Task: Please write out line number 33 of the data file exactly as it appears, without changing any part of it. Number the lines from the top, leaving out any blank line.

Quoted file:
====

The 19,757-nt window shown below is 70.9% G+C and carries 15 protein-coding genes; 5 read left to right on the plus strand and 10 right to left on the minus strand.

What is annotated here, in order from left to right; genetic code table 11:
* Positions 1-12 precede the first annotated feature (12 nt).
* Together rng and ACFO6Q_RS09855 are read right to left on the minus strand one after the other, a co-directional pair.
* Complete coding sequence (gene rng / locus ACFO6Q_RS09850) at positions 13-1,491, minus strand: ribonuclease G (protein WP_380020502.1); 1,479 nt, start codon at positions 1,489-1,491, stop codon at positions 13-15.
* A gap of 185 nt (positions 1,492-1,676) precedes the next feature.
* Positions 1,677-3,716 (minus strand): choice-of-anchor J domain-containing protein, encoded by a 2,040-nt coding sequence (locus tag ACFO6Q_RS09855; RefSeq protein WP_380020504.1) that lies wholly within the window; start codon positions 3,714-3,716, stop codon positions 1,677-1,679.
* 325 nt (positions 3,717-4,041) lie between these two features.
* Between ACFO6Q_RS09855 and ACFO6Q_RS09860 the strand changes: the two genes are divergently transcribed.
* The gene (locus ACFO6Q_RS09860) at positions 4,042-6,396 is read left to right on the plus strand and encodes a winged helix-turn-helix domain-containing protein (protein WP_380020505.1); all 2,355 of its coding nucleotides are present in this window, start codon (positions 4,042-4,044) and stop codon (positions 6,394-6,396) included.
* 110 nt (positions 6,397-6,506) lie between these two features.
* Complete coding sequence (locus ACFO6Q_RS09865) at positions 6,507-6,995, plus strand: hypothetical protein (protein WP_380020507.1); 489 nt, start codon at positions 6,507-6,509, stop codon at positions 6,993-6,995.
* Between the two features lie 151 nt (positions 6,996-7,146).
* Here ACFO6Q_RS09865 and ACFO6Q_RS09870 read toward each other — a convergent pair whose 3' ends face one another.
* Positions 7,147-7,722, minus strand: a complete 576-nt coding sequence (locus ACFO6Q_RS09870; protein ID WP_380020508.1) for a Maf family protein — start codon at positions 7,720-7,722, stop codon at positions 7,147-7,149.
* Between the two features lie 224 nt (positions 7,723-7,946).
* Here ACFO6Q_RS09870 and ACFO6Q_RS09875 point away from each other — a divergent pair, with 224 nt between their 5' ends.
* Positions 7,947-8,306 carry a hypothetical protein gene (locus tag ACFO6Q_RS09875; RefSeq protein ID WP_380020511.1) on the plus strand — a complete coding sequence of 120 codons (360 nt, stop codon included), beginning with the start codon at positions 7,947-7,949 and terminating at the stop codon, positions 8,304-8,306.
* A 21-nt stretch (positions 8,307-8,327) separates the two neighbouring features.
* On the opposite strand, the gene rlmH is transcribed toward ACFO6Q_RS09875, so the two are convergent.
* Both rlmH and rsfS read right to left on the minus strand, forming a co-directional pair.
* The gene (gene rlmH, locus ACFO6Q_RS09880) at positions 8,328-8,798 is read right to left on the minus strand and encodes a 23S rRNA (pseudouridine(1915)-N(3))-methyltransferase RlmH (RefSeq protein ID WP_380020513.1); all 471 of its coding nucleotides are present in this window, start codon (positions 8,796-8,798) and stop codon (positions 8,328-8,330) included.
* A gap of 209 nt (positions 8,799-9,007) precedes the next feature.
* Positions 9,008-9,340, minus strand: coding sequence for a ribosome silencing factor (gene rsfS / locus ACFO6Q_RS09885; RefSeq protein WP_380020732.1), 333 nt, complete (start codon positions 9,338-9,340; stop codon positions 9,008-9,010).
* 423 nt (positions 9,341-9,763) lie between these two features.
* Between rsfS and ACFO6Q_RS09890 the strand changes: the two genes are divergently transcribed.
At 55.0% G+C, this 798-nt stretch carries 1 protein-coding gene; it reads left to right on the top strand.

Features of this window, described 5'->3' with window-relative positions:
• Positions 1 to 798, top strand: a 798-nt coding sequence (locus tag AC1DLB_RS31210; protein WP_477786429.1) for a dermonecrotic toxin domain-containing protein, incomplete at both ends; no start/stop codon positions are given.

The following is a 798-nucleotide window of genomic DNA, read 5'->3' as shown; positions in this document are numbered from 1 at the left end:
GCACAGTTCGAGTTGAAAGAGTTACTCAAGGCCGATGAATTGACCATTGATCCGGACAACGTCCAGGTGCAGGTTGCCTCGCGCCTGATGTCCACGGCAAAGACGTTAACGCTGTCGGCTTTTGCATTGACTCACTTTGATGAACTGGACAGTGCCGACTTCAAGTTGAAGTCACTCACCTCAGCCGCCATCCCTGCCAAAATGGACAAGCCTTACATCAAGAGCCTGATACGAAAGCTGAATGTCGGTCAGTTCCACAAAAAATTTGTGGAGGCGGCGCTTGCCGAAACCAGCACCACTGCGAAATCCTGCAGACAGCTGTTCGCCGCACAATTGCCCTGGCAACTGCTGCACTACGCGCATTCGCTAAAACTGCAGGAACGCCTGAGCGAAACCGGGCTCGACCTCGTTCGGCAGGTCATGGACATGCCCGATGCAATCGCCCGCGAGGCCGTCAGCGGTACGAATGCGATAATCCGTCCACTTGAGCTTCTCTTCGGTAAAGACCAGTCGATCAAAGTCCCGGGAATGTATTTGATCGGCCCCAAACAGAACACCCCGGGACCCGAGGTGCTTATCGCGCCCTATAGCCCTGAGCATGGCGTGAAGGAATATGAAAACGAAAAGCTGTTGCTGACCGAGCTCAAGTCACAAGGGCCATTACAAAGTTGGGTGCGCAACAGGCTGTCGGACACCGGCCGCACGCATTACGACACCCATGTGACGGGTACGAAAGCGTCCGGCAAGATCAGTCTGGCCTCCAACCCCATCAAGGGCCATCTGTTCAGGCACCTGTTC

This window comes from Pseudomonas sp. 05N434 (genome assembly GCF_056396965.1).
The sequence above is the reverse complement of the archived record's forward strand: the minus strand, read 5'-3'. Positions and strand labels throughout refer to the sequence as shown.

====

The sequence above is the reverse complement of the archived record's forward strand: the minus strand, read 5'-3'. Positions and strand labels throughout refer to the sequence as shown.